It is a further object of the present invention to provide an improved solid electrolyte battery comprised of an anode, a cathode, and a solid electrolyte being comprised of an alkali metal halide incorporated in a molecular sieve substance.
It" is another object of the present invention to provide a solid electrolyte battery comprised of an anode such as the metal lithium or a mixture of the metal lithium and the electrolyte; a cathode such as a mixture of AgI and the .;metal Ag and the electrolyte or a mixture of PbI and the metal Pb and the electrolyte or a mixture of SnI and the metal Sn and the electrolyte; and a solid electrolyte such as solid lithium iodide embedded in the pores of a solid crystalline substance such as a zeolite, a faujasite, a chabasite and a cancrinite.
Still another object of the present invention is to provide a primary cell including a solid electrolyte separator.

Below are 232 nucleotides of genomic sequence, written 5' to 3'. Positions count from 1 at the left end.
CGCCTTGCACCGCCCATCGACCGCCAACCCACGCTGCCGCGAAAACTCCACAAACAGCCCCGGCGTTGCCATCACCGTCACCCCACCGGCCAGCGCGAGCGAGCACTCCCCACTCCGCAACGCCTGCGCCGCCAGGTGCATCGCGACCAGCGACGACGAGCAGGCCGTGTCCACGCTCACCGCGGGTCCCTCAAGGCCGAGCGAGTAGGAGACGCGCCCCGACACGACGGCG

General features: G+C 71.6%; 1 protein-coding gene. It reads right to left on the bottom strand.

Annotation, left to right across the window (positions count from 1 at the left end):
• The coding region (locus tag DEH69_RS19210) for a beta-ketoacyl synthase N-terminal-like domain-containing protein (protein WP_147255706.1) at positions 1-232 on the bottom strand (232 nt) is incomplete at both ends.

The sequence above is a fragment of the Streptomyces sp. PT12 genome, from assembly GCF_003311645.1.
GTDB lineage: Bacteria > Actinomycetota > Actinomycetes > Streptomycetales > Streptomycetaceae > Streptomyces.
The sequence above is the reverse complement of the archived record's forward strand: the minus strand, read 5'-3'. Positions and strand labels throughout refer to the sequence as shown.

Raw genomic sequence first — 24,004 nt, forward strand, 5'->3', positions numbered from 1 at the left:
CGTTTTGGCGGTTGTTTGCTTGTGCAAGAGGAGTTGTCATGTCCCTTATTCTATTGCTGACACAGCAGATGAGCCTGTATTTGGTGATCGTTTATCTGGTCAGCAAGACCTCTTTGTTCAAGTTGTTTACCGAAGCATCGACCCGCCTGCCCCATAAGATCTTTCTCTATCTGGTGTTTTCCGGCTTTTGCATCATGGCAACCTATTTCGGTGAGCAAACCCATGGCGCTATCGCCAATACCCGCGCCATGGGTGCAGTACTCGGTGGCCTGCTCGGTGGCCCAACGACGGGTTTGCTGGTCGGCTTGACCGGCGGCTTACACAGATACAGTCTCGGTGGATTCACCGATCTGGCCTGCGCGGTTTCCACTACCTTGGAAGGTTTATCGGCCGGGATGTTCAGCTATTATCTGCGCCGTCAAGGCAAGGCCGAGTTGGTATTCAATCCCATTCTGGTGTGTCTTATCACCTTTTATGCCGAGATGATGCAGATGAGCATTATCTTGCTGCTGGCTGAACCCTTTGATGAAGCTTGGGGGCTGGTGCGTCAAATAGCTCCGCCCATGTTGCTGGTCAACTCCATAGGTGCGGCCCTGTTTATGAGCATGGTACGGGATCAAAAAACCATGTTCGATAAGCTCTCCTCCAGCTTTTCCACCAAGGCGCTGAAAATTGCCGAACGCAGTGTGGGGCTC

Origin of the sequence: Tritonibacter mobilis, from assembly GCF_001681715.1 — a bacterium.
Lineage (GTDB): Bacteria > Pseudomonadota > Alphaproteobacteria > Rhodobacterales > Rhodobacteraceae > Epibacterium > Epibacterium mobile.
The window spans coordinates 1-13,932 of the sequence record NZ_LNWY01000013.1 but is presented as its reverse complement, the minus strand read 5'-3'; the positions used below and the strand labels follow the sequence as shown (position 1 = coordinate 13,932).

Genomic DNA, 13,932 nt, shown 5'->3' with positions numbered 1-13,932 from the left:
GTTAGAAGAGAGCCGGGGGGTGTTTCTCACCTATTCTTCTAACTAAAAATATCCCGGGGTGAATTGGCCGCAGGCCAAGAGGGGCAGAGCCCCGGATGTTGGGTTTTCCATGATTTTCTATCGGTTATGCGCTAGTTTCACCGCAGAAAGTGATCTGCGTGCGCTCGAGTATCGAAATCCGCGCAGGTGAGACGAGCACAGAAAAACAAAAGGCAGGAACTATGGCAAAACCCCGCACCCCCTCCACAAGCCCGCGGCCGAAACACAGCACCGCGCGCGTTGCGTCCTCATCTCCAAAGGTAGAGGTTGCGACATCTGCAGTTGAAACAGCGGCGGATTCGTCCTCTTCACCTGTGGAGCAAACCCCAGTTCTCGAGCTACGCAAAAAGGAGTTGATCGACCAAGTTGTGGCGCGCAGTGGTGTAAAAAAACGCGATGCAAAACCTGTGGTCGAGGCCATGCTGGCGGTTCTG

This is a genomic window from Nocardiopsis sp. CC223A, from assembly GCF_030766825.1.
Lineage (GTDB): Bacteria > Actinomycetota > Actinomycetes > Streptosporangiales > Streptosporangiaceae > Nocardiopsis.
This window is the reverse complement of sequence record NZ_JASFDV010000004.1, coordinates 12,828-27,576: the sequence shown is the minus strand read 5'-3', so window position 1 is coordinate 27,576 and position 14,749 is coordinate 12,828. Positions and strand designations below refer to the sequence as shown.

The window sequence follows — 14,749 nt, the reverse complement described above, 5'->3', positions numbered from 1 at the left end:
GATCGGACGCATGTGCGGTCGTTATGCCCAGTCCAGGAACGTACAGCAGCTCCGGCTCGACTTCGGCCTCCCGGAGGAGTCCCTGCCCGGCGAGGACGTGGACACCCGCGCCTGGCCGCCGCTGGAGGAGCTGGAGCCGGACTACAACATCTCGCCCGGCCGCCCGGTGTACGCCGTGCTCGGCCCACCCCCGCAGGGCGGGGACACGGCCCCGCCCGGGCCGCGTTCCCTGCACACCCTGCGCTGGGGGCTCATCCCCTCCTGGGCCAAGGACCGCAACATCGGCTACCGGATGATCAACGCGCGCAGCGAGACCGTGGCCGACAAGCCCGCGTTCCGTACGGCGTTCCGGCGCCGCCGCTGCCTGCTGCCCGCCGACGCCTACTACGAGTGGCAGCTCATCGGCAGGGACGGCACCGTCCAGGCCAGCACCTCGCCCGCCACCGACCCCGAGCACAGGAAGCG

Another object is to provide a solid electrolyte embedded in a molecular sieve.
Other objects of the invention will become apparent from the following description.
Generally speaking, the present invention provides a United States Patent 0 new battery system in which the problem of solid electrolyte high internal resistance and low current capability is substantially reduced. This substantial reduction is the direct result of the presence, in the battery, of a novel solid electrolyte material comprised of an alkali metal halide embedded into the pores of a molecular sieve substance.
Void spaces commonly known as cavities, pores, or cages exist in the crystal structures of adsorbent synthetic or natural mineral substances, such as zeolites, faujasites, chabasites, or cancrinites. These types of crystalline minerals, such as zeolites, have the following structural formula:
where M is a cation of n valence; X and Y are independent variables that are a function of the starting mixture composition and the mixture temperature.
Specific examples of zeolite substances are type 13X and type 4A. Type 13X has the structural formula:
where X can be 276 or less; moreover type 13X possesses pores with 11-12 angstrom diameters. Type 4A has the structural formula:
where X can be 27 or less; moreover type 4A has pores With 3-4 angstrom diameters. The sodium ions in the crystals can be replaced by other metal ions such as lithium, potassium, calcium, etc.